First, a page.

We have seen significant growth in the use of open educational resources at the U of S in the past six years. As of this fall, more than a dozen open textbooks have been created or adapted at by instructors and students have saved well over $2 million dollars. “Open”, however, is about more than just textbooks and money saved, it’s about a way of thinking about teaching and learning.
This is the first in a serious of posts looking at the integration of open educational practices (OEP) already occurring at the U of S, as well as about the potential for integrating OEP into courses and programs across the institution. To start, what are OEP in the context of teaching and learning at the U of S during this time of COVID-19 where most of our courses are happening remotely.
OEP at the U of S in this context may include:
Materials are accessible
Open educational resources (OER) are freely available and shareable, increasing the access to the materials. Accessible also means that they should be available for those with differing abilities (e.g. use a screen reader) and for those who may not have access to higher-end technology, including high-speed internet.
Anyone can create, collaborate on, and share the materials
The principles of open not only allow, but rely on the ability for anyone to create / modify, collaborate and share materials. Examples of this include instructors collaborating on an adaption of an existing open textbook to better meet the needs of their students, and students engaging in the creation of learning materials to demonstrate their understanding of a concept (open pedagogy).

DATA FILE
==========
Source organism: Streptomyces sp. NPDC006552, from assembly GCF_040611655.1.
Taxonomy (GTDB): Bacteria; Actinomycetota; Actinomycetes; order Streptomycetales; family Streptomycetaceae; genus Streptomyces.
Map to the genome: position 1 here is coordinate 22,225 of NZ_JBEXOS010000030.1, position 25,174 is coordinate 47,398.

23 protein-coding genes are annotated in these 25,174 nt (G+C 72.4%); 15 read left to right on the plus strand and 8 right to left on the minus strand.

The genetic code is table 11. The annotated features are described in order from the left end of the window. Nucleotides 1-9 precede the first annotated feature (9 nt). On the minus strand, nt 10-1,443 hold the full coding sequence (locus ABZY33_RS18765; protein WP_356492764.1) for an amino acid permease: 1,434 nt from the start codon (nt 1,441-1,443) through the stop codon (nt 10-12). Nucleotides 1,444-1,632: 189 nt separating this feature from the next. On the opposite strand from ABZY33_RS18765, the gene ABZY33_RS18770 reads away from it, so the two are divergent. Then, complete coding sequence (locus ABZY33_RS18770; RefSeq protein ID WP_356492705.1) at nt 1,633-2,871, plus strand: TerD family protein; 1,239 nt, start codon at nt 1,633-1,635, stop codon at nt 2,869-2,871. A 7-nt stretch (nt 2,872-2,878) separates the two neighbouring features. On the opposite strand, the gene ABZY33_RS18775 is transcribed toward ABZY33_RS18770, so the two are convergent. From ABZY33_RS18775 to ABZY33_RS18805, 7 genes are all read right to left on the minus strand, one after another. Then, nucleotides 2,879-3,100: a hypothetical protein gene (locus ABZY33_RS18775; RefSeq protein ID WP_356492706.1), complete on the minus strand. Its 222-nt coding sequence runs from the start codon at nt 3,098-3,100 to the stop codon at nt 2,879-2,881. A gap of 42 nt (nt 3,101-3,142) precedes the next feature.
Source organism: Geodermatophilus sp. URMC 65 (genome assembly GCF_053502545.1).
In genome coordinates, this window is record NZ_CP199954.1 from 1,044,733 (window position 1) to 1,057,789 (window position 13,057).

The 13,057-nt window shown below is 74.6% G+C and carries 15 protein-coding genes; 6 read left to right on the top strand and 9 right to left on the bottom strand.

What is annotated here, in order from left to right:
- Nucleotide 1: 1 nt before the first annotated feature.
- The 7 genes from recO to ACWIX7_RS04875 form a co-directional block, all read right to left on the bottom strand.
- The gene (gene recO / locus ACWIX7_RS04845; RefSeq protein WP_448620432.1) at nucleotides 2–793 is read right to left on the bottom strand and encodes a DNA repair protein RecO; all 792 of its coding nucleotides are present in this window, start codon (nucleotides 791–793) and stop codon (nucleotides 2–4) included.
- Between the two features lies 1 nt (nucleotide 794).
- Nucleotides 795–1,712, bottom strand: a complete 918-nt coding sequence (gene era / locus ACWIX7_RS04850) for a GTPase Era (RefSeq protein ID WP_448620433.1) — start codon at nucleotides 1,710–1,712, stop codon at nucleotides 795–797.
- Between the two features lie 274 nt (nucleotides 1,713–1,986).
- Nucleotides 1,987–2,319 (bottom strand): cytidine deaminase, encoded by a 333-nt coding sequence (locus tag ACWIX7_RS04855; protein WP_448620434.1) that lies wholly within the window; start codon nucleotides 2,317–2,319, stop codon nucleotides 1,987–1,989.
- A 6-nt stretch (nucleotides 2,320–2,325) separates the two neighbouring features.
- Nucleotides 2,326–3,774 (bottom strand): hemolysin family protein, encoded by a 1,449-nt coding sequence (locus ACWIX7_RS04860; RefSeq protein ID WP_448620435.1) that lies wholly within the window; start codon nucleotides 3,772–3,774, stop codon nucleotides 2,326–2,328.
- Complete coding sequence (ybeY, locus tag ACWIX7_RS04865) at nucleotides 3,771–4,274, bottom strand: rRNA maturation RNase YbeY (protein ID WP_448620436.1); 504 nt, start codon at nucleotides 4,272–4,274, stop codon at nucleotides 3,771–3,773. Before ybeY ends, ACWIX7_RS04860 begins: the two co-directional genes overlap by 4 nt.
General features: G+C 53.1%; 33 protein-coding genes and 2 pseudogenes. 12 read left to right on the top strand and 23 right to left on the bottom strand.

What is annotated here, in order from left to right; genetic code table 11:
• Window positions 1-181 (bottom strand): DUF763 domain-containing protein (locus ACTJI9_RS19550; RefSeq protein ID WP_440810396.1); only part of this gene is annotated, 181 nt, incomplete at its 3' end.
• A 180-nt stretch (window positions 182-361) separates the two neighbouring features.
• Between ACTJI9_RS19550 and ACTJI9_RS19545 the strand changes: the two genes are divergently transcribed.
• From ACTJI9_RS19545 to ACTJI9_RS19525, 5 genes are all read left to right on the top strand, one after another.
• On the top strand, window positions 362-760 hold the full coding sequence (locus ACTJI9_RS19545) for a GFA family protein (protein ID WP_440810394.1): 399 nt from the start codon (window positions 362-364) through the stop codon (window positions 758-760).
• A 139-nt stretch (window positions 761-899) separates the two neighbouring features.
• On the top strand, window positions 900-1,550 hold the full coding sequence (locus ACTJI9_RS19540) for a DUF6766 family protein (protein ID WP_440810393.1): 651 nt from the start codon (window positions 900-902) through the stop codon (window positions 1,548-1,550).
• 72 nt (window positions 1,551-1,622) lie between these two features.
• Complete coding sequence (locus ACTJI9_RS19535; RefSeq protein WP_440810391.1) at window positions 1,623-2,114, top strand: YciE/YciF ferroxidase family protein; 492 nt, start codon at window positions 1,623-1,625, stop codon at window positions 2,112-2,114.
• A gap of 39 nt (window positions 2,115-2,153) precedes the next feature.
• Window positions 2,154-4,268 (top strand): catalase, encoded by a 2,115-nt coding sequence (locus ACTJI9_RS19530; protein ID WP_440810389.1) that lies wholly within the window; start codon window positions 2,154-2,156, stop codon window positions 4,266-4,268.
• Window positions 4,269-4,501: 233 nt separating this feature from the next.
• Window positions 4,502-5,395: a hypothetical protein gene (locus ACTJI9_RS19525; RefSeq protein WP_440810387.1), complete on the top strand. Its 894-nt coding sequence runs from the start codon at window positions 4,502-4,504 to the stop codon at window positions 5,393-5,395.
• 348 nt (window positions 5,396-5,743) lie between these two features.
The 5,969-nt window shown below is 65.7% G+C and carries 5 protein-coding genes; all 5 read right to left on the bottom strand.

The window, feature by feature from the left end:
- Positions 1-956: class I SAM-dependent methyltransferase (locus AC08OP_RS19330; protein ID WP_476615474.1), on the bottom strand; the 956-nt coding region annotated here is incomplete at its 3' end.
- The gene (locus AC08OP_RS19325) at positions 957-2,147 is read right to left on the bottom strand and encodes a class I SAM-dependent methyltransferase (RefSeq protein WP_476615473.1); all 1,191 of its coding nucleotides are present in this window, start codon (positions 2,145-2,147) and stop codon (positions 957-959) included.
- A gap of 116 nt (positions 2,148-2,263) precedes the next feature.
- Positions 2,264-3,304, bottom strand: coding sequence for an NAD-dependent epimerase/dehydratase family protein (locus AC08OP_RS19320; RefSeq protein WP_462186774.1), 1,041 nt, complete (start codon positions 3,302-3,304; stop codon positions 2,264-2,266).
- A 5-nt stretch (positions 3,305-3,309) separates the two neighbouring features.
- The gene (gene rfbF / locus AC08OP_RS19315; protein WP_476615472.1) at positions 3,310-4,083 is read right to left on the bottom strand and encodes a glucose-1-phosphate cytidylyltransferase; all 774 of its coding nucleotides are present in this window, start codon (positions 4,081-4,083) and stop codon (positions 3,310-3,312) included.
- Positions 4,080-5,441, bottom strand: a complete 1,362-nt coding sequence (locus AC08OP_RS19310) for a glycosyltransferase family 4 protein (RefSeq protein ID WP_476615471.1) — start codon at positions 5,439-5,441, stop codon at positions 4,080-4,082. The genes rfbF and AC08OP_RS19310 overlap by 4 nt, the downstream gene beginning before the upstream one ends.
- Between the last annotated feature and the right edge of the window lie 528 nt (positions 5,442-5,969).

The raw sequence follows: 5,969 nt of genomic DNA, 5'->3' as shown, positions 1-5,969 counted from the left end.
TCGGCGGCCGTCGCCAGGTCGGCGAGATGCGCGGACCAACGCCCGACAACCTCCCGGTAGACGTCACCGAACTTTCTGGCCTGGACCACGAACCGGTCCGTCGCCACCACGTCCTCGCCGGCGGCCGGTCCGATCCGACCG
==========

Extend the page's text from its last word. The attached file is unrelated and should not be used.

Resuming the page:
There are choices for the creator of materials as to what they will create and how they will share Whoever creates the materials may decide on the license they wish to put on their materials, which allows them to dictate how the materials may be used, changed, and shared. In addition, choice means providing creators / adaptors of materials, including students, to determine the format for the materials that they create. For example, for a particular assignment, students may be given the option of writing a paper, updating a Wikipedia article, or creating a poster for presentation
Making research data and publications available for everyone to access, use, and build upon
As most research is publicly funded, the data and results should, ideally, be made freely available to the public. In addition, such sharing of data and results allows for greater collaboration in addressing major issues facing the world such as COVID-19, environmental challenges, inequality, etc. This sharing and collaboration may happen with instructors, graduate, or undergraduate students (undergraduate research).
Reflecting on teaching and learning so that others may learn from our experiences
Reflecting on what has worked and what hasn’t in our teaching and learning allows us to learn from our successes and mistakes. Sharing those reflections with others through publications, blogs, and conversations allows others to learn from our experiences and the opportunity to offer us both support and potential solutions to problems.
Support is available to help you engage in open educational practices
If you have questions about open educational practices (OEP) or need help finding open educational resources (OER) contact:
- The Gwenna Moss Centre or Heather M. Ross directly
- The Distance Education Unit if you are working with them on a course(s) where you would like to integrate OER or other OEP
- The Library as your Library liaison may be able to help you find resources